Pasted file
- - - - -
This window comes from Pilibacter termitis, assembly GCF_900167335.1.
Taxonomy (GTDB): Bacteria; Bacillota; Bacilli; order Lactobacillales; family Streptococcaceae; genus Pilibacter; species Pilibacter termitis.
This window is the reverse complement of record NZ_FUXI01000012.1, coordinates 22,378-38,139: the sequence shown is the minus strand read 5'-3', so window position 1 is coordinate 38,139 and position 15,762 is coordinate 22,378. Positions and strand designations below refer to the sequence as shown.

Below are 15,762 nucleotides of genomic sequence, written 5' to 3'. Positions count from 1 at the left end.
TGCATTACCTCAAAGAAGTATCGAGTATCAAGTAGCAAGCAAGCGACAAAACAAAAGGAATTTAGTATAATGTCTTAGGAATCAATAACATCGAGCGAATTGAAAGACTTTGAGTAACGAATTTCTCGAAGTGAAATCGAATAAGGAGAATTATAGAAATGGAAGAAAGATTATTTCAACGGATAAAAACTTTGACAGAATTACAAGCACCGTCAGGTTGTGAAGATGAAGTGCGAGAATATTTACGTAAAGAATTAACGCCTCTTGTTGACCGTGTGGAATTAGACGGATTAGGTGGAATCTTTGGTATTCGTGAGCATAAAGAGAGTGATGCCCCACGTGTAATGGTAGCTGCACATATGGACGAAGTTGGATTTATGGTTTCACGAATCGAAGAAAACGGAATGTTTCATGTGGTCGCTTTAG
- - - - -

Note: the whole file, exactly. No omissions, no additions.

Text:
This window comes from Pilibacter termitis, assembly GCF_900167335.1.
Taxonomy (GTDB): Bacteria; Bacillota; Bacilli; order Lactobacillales; family Streptococcaceae; genus Pilibacter; species Pilibacter termitis.
This window is the reverse complement of record NZ_FUXI01000012.1, coordinates 22,378-38,139: the sequence shown is the minus strand read 5'-3', so window position 1 is coordinate 38,139 and position 15,762 is coordinate 22,378. Positions and strand designations below refer to the sequence as shown.

Below are 15,762 nucleotides of genomic sequence, written 5' to 3'. Positions count from 1 at the left end.
TGCATTACCTCAAAGAAGTATCGAGTATCAAGTAGCAAGCAAGCGACAAAACAAAAGGAATTTAGTATAATGTCTTAGGAATCAATAACATCGAGCGAATTGAAAGACTTTGAGTAACGAATTTCTCGAAGTGAAATCGAATAAGGAGAATTATAGAAATGGAAGAAAGATTATTTCAACGGATAAAAACTTTGACAGAATTACAAGCACCGTCAGGTTGTGAAGATGAAGTGCGAGAATATTTACGTAAAGAATTAACGCCTCTTGTTGACCGTGTGGAATTAGACGGATTAGGTGGAATCTTTGGTATTCGTGAGCATAAAGAGAGTGATGCCCCACGTGTAATGGTAGCTGCACATATGGACGAAGTTGGATTTATGGTTTCACGAATCGAAGAAAACGGAATGTTTCATGTGGTCGCTTTAG